Local Views: Former councilman shares insight into what Janesville City Council candidates might face

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Craig DeGarmo
December 11, 2014

Four Janesville City Council seats are open in the April elections, and as a former councilman, serving from 2000 to 2008, I’m often asked what is involved in running for and serving on the council. Being on the council easily becomes a part of your daily routine. Your commitment does not have to be overly time-consuming.

Occasionally, you’ll need to devote more time to your role, but, in general, it is very manageable. During my tenure, I maintained my priorities as it related to my daily activities—my family, my business and the council.


The council performs many duties—from addressing residents’ concerns to building and adopting an annual budget that balances the demand for city services with available funds.

Council members are expected to be fair, responsive and knowledgeable about a community’s needs and activities. They are entrusted to uphold the public interest because their decisions affect the entire community.


Members of the council meet on the second and fourth Mondays of every month and are generally assigned to additional committees that meet outside of regular council meetings. Your attendance may also be requested at other meetings and special events.

Several days prior to the actual council meetings, an agenda and supporting background materials are sent out for the council’s review. It is important to read this information and be ready to discuss the issues at the meeting. If you have any questions, city staff is always happy to provide additional information. Depending on the agenda item, it also helps to contact affected parties to get a better understanding of all sides of an issue. If you have an idea or an issue that needs to be addressed, you can start the process and city staff can provide any background information you may need.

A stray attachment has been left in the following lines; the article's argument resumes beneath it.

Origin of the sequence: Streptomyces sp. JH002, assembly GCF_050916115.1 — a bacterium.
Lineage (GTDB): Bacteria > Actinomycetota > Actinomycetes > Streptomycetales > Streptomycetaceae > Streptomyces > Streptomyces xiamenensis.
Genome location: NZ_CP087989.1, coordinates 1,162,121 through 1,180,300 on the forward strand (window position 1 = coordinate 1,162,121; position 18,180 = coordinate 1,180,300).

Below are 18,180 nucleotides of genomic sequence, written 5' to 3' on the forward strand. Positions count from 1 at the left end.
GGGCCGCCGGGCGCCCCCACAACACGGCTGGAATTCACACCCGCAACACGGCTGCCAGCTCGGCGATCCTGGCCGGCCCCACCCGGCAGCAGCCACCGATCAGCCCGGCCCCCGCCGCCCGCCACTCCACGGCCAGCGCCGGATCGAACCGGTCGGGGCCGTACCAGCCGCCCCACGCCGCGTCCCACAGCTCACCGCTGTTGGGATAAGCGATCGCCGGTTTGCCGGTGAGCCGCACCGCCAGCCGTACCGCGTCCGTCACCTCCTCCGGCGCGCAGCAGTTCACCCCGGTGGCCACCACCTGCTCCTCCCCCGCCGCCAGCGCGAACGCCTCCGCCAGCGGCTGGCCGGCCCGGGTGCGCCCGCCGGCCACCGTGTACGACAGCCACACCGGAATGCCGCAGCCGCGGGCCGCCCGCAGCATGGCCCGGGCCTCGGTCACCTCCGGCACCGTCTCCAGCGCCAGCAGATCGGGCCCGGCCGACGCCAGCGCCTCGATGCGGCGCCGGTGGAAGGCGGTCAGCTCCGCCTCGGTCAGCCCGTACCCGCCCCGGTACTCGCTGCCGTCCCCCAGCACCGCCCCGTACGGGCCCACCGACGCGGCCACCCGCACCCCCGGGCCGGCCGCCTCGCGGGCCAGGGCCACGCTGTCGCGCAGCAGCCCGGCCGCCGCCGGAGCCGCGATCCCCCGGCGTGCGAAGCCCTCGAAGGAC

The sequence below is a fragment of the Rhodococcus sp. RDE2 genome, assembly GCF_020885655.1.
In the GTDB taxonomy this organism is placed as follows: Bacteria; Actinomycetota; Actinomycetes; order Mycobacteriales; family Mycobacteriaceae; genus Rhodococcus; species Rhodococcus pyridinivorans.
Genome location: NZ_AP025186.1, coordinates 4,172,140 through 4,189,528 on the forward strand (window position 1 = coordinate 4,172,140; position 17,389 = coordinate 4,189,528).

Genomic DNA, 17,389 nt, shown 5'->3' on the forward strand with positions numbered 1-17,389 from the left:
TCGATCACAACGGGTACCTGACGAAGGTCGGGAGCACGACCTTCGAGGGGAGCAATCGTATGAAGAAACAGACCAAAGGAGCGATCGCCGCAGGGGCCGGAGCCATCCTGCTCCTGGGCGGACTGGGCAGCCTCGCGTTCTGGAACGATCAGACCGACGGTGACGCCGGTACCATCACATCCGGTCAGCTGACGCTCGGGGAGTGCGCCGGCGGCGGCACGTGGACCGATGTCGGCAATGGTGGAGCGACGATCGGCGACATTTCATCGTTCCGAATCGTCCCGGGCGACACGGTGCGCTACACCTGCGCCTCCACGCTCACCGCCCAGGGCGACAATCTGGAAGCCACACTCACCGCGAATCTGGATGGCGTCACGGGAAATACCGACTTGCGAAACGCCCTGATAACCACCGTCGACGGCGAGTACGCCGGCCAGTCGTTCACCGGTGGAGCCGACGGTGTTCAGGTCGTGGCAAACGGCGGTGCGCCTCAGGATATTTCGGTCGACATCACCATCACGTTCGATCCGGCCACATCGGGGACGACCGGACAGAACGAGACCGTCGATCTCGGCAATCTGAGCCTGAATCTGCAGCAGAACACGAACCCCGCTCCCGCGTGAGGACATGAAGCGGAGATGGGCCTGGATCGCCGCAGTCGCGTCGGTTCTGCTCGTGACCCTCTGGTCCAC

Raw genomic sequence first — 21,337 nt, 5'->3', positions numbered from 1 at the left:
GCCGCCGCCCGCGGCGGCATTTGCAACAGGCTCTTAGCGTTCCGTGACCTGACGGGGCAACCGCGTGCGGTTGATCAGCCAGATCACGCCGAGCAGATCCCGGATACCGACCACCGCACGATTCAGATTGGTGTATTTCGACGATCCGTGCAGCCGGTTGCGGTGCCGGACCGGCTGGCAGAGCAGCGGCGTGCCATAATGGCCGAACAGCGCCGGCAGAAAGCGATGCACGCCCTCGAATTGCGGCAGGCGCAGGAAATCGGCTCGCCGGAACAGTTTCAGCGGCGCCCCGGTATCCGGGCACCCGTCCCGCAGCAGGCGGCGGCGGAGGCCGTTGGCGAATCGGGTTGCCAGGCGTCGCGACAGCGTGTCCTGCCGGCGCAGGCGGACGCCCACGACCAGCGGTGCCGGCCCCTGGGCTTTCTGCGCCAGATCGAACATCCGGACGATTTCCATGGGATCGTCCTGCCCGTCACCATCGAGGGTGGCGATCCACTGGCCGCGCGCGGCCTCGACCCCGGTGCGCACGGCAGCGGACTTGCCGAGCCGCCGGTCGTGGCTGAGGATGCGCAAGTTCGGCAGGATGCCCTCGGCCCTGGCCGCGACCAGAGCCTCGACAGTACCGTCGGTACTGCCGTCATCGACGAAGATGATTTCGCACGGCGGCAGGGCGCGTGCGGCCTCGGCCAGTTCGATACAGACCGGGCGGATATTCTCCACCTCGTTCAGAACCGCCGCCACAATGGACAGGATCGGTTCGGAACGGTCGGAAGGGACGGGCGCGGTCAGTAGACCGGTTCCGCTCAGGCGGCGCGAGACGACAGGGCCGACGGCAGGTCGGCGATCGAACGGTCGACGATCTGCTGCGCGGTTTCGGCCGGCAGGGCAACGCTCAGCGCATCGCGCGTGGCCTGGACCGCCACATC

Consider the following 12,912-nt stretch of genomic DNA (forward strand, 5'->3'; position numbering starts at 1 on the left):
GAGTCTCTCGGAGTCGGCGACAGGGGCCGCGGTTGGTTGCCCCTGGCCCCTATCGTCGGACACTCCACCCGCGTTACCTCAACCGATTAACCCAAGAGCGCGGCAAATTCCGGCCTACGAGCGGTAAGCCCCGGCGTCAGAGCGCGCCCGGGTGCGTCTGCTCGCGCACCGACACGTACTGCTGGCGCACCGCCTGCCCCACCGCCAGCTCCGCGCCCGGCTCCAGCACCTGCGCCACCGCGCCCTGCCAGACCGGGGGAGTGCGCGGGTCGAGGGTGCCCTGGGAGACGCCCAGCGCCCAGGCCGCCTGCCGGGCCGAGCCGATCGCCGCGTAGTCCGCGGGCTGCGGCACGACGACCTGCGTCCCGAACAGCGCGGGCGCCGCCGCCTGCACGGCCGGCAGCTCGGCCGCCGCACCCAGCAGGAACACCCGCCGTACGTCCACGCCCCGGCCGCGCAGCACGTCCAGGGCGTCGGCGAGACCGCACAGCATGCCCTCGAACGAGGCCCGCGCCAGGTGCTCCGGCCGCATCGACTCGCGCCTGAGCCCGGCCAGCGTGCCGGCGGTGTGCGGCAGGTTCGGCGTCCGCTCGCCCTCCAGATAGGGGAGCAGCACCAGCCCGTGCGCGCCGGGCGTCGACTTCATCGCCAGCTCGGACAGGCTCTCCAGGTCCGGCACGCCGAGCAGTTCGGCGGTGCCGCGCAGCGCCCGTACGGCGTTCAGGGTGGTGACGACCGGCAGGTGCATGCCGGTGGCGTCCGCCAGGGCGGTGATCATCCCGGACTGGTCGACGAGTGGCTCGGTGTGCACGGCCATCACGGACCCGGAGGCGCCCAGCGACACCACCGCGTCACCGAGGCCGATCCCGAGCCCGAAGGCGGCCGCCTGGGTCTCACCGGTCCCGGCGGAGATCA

The council interacts with many different individuals and groups of people—the city manager and staff, planning commission and the public. It is important to gather the facts and other information you need to make the best decisions you can. Be a good listener, ask questions, seek solutions and learn all sides of an issue before forming an opinion.

Getting started

If you have the time and desire to serve your community, consider running for city council. I urge you to talk to your family, friends and employer. Consider their thoughts on supporting your decision. Ask them for help getting elected.

You’ll need help with circulating nomination papers to get the required 100 signatures to be listed on the ballot. You’ll also need help raising money for advertising and miscellaneous expenses related to your campaign. You’ll need to appoint a treasurer to maintain the documents required by the State Board of Elections. All of this may seem overwhelming; however, it is fairly straightforward to make it as easy as possible.

My city council experience was an enlightening one, and I felt privileged to be elected and re-elected to serve. Holding public office can be one of the most rewarding experiences you’ll ever have.

Craig DeGarmo of Janesville is a former city councilman and is president of DeGarmo Plumbing & Piping. Readers can contact him at 608-752-1391.


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